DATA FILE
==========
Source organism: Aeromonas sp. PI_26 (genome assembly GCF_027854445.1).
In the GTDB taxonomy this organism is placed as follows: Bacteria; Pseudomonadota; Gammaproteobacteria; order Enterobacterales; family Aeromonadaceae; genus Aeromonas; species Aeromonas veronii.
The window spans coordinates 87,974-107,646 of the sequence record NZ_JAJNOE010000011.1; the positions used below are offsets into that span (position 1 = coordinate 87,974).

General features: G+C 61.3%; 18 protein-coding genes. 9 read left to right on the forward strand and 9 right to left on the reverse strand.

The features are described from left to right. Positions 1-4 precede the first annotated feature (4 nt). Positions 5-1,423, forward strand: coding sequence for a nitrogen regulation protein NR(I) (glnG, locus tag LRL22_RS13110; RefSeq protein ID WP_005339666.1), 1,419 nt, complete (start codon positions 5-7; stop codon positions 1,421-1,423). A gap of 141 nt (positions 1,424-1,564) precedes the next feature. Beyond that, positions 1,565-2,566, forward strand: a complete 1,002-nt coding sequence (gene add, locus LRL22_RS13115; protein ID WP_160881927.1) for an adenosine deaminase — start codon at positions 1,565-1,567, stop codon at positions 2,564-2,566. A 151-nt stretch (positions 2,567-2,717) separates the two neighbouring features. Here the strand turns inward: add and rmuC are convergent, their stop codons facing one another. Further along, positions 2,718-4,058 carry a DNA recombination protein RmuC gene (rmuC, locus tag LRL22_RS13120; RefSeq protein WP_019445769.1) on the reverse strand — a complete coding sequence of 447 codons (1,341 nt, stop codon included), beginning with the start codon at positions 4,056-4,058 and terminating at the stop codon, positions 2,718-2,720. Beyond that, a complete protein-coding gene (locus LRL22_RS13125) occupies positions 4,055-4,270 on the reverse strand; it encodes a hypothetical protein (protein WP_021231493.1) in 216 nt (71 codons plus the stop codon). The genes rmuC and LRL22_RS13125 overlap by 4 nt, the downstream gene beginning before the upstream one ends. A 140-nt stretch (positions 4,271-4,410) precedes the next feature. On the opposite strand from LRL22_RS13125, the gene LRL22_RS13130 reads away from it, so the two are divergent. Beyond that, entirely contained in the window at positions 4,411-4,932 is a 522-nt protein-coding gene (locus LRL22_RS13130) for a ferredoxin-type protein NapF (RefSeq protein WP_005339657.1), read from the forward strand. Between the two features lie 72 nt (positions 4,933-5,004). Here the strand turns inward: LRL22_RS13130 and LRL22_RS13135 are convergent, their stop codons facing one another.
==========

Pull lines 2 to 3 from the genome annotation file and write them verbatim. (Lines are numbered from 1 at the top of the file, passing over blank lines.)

In the GTDB taxonomy this organism is placed as follows: Bacteria; Pseudomonadota; Gammaproteobacteria; order Enterobacterales; family Aeromonadaceae; genus Aeromonas; species Aeromonas veronii.
The window spans coordinates 87,974-107,646 of the sequence record NZ_JAJNOE010000011.1; the positions used below are offsets into that span (position 1 = coordinate 87,974).